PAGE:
An emergency medical helicopter has landed in Regina in preparation for the launch of a new air ambulance service for southern Saskatchewan.
Saskatchewan already has a fleet of airplanes that perform medical transports.
The new service, operated by a company called STARS, the Shock Trauma Air Rescue Society, adds a helicopter with a dedicated nurse and specialized EMS crew to attend to emergency calls and critical patient transports.
The Regina-based service is set to launch daytime operations on April 30. Full-time service will start a few months later as soon as various regulatory requirements are met.
Jacques Poirier will be one of nine pilots flying the helicopter.
"We can get to an area where, if it might take two hours to get there by road to Regina, we can do that in about half the time," said Poirier, the STARS Regina base commander.
According to a spokeswoman for STARS, the helicopters have a range of 250 kilometres without the need to refuel. They can go further if there is a place to stop and refuel.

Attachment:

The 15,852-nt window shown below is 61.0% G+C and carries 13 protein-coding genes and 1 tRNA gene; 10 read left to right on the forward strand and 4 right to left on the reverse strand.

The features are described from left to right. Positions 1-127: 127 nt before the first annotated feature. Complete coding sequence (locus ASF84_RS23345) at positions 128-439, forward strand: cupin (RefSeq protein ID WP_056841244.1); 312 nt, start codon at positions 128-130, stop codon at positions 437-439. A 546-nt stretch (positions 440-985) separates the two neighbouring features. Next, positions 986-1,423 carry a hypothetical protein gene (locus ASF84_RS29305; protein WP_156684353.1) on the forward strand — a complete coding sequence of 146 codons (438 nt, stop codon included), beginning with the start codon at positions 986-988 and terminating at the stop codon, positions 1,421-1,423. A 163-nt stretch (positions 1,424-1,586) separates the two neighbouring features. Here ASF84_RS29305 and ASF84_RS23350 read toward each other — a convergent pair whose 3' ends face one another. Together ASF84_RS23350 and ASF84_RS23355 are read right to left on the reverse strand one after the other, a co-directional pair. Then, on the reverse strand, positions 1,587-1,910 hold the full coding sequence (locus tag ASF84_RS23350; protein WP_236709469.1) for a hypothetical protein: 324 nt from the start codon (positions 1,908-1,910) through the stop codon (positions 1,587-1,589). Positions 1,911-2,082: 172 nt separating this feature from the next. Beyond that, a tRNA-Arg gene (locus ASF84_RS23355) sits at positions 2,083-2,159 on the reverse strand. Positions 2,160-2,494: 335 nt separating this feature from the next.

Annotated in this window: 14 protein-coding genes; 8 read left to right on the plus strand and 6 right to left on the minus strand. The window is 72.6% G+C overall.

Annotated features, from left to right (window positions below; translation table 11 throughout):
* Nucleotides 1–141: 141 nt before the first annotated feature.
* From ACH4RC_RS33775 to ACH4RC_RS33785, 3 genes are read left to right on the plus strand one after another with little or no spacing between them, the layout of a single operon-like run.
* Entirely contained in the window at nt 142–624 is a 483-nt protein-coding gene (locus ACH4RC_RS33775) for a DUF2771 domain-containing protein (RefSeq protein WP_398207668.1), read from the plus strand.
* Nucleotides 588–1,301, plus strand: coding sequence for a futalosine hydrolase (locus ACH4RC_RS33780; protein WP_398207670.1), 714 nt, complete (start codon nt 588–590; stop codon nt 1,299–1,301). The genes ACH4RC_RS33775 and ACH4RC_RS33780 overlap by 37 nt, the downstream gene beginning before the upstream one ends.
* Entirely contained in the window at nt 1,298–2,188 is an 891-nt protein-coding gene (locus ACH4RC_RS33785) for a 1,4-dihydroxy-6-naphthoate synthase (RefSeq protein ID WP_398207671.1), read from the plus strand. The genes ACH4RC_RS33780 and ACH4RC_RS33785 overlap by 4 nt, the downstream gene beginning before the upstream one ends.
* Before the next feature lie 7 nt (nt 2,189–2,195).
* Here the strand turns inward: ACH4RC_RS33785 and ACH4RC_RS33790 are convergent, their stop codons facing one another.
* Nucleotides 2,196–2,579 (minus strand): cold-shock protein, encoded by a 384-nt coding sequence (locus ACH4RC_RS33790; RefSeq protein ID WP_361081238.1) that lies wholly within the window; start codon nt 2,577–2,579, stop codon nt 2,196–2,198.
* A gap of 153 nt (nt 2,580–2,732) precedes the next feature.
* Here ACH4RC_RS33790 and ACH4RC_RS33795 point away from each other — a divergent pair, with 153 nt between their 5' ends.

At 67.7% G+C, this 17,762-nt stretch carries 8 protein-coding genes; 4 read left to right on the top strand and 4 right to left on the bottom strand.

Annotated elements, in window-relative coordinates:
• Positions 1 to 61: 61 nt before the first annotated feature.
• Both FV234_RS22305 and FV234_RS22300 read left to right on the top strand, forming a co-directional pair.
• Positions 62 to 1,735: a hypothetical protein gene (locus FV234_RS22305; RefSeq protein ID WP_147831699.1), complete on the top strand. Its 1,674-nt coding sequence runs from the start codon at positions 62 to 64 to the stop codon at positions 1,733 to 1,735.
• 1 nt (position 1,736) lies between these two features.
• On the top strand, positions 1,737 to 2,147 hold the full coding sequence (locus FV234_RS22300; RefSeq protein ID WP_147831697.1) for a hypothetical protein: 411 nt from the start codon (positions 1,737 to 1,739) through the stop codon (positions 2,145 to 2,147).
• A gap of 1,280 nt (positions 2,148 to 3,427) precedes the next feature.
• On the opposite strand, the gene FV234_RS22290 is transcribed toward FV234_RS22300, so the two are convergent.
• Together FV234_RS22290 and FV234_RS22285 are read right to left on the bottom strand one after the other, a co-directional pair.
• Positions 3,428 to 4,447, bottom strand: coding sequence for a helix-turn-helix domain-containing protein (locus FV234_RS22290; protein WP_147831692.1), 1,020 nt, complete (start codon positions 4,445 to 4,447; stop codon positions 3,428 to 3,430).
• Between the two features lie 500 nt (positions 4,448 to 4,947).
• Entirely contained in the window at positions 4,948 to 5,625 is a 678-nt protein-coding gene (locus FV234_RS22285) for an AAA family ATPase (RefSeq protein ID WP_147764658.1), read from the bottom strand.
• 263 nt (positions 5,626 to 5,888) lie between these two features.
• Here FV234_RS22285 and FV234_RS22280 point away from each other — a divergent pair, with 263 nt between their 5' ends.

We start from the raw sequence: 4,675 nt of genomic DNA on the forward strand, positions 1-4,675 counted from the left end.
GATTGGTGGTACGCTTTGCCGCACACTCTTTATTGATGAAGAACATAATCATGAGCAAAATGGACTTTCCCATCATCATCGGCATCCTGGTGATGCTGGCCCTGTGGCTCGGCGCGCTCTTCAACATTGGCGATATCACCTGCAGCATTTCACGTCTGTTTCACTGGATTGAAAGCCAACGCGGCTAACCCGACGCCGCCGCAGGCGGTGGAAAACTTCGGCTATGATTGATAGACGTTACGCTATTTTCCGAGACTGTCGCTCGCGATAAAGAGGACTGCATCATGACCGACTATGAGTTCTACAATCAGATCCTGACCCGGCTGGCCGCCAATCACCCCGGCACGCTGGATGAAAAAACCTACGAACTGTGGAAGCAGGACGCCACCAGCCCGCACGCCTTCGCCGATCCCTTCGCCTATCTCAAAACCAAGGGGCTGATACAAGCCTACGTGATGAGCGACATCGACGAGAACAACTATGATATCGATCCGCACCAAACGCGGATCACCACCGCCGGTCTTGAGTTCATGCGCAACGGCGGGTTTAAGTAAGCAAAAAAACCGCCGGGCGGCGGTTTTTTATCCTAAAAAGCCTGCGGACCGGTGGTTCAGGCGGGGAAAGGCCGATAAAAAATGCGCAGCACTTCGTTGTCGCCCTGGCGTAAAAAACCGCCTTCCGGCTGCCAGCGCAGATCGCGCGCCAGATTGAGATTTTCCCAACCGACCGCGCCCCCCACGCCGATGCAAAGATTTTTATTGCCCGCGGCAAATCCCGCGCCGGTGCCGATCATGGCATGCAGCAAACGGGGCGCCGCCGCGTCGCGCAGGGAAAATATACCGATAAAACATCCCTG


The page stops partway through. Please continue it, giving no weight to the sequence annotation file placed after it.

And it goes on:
A new hangar has been built at the Regina airport for the aircraft and crew. When emergency medical transports are done, a ground ambulance will be used to move patients from the airport to the Regina General Hospital.
A second STARS helicopter will begin service out of Saskatoon in the fall.
The Regina helicopter and crew is set to travel 200 kilometres southeast to Estevan, Sask., on Sunday for a day of training with local EMS crews and volunteers.
The Estevan exercises will deal with landing zone protocols.
"Landing zone training prepares emergency personnel and volunteers to prepare a safe landing area for the aircraft and how to safely approach the helicopter," STARS officials said in a news release about the Sunday event. "They'll also have the opportunity to become familiar with the medically-equipped interior of the BK117 helicopter."
Each STARS flight will have on board two pilots and a specially-trained paramedic and a nurse.
"There's plenty of room in there," Poirier said, when asked the crew size. "It looks like a small helicopter, but there's definitely room in there."
The Regina operation already has six pilots ready to go, Poirier said, and three more will be joining the service shortly.
"We're actually a health-care provider with helicopters as our means of doing the job," he said, referring to the level of care people can expect when they arrive on the scene.